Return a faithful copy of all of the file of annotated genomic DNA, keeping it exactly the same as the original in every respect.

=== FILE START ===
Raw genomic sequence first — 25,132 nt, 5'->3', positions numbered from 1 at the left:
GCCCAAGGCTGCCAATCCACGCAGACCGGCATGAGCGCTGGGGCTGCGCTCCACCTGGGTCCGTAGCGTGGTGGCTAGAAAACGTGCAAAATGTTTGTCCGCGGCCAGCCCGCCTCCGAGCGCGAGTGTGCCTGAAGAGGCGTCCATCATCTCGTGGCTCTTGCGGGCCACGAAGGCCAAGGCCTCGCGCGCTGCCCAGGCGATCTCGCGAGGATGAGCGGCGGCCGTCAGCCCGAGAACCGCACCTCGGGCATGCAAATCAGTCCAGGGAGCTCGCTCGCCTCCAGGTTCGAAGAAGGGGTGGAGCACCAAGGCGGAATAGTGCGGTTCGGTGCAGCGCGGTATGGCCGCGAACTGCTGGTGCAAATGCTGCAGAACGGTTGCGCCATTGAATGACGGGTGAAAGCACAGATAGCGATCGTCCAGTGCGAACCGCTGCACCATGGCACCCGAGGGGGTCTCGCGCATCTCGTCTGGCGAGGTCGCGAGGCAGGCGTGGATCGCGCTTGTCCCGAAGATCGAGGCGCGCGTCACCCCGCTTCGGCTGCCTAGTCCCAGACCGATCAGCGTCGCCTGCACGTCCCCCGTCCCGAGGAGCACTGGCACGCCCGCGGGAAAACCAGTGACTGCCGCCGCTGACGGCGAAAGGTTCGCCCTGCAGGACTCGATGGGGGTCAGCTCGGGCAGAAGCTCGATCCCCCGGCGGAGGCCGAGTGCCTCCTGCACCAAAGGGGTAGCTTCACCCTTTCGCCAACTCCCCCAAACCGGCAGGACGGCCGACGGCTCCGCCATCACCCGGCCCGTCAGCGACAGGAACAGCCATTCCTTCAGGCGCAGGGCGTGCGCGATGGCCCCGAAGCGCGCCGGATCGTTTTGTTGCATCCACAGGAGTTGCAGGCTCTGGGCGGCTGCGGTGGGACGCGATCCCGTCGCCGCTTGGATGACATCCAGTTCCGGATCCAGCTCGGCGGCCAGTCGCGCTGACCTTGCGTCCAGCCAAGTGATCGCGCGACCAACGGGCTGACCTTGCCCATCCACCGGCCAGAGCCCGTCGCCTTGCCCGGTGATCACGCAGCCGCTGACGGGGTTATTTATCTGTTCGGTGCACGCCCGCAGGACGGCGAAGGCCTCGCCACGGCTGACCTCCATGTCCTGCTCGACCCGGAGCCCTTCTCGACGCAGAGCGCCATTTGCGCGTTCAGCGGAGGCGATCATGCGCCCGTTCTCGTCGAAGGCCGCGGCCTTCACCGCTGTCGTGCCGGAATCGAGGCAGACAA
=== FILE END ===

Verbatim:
Raw genomic sequence first — 25,132 nt, 5'->3', positions numbered from 1 at the left:
GCCCAAGGCTGCCAATCCACGCAGACCGGCATGAGCGCTGGGGCTGCGCTCCACCTGGGTCCGTAGCGTGGTGGCTAGAAAACGTGCAAAATGTTTGTCCGCGGCCAGCCCGCCTCCGAGCGCGAGTGTGCCTGAAGAGGCGTCCATCATCTCGTGGCTCTTGCGGGCCACGAAGGCCAAGGCCTCGCGCGCTGCCCAGGCGATCTCGCGAGGATGAGCGGCGGCCGTCAGCCCGAGAACCGCACCTCGGGCATGCAAATCAGTCCAGGGAGCTCGCTCGCCTCCAGGTTCGAAGAAGGGGTGGAGCACCAAGGCGGAATAGTGCGGTTCGGTGCAGCGCGGTATGGCCGCGAACTGCTGGTGCAAATGCTGCAGAACGGTTGCGCCATTGAATGACGGGTGAAAGCACAGATAGCGATCGTCCAGTGCGAACCGCTGCACCATGGCACCCGAGGGGGTCTCGCGCATCTCGTCTGGCGAGGTCGCGAGGCAGGCGTGGATCGCGCTTGTCCCGAAGATCGAGGCGCGCGTCACCCCGCTTCGGCTGCCTAGTCCCAGACCGATCAGCGTCGCCTGCACGTCCCCCGTCCCGAGGAGCACTGGCACGCCCGCGGGAAAACCAGTGACTGCCGCCGCTGACGGCGAAAGGTTCGCCCTGCAGGACTCGATGGGGGTCAGCTCGGGCAGAAGCTCGATCCCCCGGCGGAGGCCGAGTGCCTCCTGCACCAAAGGGGTAGCTTCACCCTTTCGCCAACTCCCCCAAACCGGCAGGACGGCCGACGGCTCCGCCATCACCCGGCCCGTCAGCGACAGGAACAGCCATTCCTTCAGGCGCAGGGCGTGCGCGATGGCCCCGAAGCGCGCCGGATCGTTTTGTTGCATCCACAGGAGTTGCAGGCTCTGGGCGGCTGCGGTGGGACGCGATCCCGTCGCCGCTTGGATGACATCCAGTTCCGGATCCAGCTCGGCGGCCAGTCGCGCTGACCTTGCGTCCAGCCAAGTGATCGCGCGACCAACGGGCTGACCTTGCCCATCCACCGGCCAGAGCCCGTCGCCTTGCCCGGTGATCACGCAGCCGCTGACGGGGTTATTTATCTGTTCGGTGCACGCCCGCAGGACGGCGAAGGCCTCGCCACGGCTGACCTCCATGTCCTGCTCGACCCGGAGCCCTTCTCGACGCAGAGCGCCATTTGCGCGTTCAGCGGAGGCGATCATGCGCCCGTTCTCGTCGAAGGCCGCGGCCTTCACCGCTGTCGTGCCGGAATCGAGGCAGACAA